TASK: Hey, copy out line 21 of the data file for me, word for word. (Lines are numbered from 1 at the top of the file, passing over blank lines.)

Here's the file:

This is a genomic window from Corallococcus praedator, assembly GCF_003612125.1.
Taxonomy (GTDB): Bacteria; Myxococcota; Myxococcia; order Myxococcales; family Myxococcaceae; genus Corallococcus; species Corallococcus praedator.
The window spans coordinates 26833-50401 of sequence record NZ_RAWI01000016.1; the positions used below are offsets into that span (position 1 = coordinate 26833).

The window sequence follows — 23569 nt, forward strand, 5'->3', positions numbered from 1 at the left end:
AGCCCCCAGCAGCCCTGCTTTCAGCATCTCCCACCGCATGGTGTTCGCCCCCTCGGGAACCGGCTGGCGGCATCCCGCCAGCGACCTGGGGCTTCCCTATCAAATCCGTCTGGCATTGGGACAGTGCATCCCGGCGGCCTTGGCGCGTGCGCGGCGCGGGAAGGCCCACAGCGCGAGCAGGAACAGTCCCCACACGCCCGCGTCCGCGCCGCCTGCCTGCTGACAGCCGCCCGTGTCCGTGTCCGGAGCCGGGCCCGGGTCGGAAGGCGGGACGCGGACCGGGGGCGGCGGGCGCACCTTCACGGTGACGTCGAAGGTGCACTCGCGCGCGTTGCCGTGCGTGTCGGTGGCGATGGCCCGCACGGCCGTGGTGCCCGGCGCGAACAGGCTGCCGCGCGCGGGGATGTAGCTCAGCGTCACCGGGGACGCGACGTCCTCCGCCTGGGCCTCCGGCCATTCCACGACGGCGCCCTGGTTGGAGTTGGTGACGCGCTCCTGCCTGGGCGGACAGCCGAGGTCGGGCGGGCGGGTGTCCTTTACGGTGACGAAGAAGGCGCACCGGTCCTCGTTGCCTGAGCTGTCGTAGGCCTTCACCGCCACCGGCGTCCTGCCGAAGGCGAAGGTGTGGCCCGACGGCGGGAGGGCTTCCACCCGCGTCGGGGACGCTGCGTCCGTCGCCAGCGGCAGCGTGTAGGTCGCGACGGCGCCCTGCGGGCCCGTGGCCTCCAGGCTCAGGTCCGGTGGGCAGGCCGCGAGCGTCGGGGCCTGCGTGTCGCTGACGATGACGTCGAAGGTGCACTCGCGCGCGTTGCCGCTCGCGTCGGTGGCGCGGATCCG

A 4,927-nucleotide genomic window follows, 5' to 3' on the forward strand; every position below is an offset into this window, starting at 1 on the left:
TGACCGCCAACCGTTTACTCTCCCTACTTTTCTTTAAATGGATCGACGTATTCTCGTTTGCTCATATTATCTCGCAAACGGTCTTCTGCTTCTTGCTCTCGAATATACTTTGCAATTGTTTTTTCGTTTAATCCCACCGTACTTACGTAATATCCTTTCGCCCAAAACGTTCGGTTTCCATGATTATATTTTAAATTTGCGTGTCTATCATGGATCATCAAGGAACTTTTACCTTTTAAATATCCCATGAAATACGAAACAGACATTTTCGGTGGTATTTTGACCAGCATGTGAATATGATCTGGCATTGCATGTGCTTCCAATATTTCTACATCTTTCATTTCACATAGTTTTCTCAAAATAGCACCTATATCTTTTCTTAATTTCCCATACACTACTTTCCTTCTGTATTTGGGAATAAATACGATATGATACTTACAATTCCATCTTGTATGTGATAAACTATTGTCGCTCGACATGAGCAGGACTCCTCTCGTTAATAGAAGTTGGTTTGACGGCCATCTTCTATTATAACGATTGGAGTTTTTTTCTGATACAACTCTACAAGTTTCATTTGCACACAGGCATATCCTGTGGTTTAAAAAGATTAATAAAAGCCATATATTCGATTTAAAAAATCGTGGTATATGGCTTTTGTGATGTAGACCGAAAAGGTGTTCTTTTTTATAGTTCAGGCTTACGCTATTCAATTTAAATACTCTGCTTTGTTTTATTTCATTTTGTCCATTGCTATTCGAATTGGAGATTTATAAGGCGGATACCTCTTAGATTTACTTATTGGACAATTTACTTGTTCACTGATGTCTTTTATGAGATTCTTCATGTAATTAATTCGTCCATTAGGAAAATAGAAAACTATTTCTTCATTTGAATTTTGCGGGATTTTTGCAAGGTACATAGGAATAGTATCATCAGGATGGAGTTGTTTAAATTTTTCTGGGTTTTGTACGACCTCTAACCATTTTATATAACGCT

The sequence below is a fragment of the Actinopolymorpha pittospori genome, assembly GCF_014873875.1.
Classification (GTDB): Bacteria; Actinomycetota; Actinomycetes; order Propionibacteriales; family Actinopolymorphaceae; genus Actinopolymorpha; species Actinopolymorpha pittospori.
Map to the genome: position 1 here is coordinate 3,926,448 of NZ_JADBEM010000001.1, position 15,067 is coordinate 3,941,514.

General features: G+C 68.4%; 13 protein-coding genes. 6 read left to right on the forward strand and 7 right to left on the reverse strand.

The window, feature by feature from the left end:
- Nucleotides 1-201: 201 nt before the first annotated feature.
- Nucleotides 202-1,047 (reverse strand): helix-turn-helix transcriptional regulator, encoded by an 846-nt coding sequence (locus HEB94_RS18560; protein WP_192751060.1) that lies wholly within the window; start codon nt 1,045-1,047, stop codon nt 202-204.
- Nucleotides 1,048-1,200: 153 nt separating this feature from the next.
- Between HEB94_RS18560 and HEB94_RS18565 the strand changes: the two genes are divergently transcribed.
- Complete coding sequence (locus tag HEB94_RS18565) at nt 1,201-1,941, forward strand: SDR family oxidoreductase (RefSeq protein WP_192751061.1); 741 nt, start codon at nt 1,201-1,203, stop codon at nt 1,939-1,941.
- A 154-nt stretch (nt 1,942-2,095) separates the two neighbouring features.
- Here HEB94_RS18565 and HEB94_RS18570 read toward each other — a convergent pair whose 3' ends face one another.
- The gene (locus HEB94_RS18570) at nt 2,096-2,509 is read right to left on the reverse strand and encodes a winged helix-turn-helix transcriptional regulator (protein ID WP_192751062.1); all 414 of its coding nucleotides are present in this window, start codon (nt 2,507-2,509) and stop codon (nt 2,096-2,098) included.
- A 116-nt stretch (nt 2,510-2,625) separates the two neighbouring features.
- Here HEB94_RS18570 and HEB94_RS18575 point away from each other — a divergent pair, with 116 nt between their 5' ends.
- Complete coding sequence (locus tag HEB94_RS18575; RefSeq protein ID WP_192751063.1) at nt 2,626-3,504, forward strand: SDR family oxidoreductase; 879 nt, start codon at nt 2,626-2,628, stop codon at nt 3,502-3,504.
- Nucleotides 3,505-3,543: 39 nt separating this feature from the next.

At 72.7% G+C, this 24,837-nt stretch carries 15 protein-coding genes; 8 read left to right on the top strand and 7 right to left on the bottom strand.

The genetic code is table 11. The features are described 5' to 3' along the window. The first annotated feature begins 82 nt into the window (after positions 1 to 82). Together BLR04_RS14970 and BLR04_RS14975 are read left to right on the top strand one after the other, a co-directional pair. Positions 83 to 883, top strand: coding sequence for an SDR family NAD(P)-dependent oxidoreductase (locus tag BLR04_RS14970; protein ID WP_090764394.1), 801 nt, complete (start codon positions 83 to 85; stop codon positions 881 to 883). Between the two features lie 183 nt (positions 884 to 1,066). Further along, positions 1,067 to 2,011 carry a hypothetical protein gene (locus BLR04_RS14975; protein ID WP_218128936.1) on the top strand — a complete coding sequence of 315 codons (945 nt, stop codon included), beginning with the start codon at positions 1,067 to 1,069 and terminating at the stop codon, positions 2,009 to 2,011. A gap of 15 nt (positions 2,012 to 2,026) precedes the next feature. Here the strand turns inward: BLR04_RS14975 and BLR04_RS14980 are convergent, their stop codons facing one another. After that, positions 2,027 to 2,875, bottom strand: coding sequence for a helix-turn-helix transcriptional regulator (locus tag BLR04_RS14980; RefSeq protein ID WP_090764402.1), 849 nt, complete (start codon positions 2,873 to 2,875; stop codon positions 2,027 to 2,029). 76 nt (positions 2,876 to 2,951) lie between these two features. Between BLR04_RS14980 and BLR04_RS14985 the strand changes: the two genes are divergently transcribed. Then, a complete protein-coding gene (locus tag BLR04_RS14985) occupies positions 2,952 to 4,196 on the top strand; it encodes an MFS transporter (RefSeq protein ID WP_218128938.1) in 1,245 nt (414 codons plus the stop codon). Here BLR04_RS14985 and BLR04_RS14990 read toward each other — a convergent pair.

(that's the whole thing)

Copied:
- A 116-nt stretch (nt 2,510-2,625) separates the two neighbouring features.